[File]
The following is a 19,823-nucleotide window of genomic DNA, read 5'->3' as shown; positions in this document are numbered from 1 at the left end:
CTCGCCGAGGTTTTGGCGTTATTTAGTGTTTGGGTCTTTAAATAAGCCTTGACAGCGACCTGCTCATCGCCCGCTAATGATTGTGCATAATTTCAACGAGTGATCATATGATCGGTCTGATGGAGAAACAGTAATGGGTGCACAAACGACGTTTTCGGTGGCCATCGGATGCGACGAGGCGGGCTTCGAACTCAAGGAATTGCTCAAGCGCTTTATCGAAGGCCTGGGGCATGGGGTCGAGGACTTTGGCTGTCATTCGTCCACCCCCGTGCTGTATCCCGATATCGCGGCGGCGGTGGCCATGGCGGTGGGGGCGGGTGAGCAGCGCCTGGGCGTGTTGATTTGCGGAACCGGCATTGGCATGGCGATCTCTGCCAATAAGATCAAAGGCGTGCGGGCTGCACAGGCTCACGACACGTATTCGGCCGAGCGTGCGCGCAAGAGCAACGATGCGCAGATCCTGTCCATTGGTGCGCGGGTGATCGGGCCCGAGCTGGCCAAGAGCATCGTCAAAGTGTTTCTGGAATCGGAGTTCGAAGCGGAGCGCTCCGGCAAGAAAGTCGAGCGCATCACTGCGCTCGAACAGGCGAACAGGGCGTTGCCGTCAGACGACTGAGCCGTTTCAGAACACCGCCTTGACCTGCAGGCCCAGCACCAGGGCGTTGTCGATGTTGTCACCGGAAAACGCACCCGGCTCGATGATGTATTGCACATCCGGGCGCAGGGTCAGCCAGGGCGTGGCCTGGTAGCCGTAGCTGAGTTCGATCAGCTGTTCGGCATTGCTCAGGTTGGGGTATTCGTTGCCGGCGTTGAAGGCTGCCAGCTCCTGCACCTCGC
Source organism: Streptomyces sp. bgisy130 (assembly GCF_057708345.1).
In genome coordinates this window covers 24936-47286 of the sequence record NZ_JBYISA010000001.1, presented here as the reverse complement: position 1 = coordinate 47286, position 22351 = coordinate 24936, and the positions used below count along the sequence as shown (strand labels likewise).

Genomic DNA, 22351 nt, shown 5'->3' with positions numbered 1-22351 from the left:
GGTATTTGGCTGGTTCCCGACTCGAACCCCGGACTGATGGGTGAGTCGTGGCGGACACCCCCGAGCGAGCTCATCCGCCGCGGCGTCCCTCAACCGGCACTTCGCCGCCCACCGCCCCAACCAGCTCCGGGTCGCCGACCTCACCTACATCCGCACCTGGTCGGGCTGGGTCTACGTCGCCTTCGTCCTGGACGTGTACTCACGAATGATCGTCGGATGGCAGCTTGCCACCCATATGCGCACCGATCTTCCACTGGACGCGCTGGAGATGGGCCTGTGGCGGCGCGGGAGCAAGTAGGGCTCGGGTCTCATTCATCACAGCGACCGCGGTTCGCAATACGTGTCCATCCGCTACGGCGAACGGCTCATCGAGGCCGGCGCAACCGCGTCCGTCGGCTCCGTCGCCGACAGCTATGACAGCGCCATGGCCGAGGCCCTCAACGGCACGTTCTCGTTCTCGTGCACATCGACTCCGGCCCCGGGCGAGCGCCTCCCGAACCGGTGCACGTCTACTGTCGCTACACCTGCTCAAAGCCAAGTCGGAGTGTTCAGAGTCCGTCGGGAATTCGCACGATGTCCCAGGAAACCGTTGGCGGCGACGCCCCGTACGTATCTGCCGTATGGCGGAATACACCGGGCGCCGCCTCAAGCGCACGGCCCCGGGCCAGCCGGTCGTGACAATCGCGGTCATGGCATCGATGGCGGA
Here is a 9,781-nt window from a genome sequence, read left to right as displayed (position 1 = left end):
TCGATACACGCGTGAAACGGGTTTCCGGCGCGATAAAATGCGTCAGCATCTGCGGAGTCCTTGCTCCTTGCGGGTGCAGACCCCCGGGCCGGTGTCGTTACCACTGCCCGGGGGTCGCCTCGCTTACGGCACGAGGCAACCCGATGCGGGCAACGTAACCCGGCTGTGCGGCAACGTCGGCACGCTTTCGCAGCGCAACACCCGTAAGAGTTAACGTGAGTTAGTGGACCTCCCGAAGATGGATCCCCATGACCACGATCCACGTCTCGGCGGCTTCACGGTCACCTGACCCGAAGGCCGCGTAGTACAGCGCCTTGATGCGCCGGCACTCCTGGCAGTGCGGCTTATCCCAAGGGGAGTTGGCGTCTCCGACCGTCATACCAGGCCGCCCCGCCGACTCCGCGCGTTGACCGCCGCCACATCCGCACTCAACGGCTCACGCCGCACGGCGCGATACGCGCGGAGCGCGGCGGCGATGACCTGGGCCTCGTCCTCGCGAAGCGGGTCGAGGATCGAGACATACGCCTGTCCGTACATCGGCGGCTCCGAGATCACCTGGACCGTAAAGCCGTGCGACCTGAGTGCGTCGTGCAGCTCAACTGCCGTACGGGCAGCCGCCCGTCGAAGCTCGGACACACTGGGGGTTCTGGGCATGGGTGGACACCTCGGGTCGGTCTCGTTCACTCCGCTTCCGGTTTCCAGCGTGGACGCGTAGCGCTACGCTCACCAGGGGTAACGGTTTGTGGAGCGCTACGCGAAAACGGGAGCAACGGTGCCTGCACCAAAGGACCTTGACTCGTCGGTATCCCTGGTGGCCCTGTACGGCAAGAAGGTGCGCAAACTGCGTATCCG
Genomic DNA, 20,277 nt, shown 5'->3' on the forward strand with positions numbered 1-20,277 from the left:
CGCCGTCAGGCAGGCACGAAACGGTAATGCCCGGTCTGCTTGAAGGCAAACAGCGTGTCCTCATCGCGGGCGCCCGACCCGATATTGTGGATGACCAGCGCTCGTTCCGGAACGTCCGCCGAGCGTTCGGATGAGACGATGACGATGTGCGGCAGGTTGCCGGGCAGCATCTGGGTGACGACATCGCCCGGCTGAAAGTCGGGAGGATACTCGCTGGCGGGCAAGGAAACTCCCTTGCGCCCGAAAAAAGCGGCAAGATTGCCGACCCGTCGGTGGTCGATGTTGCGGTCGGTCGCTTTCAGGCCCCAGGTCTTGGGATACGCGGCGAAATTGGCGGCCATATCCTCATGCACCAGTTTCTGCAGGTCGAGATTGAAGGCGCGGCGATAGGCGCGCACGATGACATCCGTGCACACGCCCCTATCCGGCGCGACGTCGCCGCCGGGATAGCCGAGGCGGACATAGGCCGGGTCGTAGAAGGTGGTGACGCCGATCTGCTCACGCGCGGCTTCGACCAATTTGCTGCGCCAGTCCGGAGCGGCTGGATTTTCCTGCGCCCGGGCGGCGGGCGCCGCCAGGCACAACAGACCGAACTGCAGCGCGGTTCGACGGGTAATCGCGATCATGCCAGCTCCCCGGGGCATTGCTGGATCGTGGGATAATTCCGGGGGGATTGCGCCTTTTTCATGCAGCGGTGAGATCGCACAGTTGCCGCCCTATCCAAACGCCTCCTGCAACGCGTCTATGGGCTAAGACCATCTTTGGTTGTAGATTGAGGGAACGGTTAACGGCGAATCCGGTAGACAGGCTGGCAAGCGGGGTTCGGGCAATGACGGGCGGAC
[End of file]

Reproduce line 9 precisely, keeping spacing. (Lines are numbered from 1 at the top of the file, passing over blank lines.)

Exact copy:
Genomic DNA, 20,277 nt, shown 5'->3' on the forward strand with positions numbered 1-20,277 from the left: